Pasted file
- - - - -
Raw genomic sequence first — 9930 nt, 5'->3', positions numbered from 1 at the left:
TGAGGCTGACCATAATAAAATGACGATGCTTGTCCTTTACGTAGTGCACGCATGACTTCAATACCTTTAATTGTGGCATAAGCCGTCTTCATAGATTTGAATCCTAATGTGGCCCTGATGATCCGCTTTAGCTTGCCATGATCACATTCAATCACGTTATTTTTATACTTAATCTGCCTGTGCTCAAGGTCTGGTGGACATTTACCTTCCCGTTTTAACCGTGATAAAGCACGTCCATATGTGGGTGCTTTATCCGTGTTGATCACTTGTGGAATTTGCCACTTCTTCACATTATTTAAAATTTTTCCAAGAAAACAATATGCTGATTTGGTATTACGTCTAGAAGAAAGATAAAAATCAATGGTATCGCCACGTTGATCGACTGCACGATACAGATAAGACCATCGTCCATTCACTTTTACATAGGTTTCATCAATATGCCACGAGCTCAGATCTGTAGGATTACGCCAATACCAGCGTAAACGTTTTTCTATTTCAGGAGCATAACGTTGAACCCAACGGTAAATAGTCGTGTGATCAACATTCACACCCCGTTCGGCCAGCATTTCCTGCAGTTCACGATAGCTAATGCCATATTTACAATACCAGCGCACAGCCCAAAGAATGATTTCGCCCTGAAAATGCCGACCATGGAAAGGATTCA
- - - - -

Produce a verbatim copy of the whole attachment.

Raw genomic sequence first — 9930 nt, 5'->3', positions numbered from 1 at the left:
TGAGGCTGACCATAATAAAATGACGATGCTTGTCCTTTACGTAGTGCACGCATGACTTCAATACCTTTAATTGTGGCATAAGCCGTCTTCATAGATTTGAATCCTAATGTGGCCCTGATGATCCGCTTTAGCTTGCCATGATCACATTCAATCACGTTATTTTTATACTTAATCTGCCTGTGCTCAAGGTCTGGTGGACATTTACCTTCCCGTTTTAACCGTGATAAAGCACGTCCATATGTGGGTGCTTTATCCGTGTTGATCACTTGTGGAATTTGCCACTTCTTCACATTATTTAAAATTTTTCCAAGAAAACAATATGCTGATTTGGTATTACGTCTAGAAGAAAGATAAAAATCAATGGTATCGCCACGTTGATCGACTGCACGATACAGATAAGACCATCGTCCATTCACTTTTACATAGGTTTCATCAATATGCCACGAGCTCAGATCTGTAGGATTACGCCAATACCAGCGTAAACGTTTTTCTATTTCAGGAGCATAACGTTGAACCCAACGGTAAATAGTCGTGTGATCAACATTCACACCCCGTTCGGCCAGCATTTCCTGCAGTTCACGATAGCTAATGCCATATTTACAATACCAGCGCACAGCCCAAAGAATGATTTCGCCCTGAAAATGCCGACCATGGAAAGGATTCA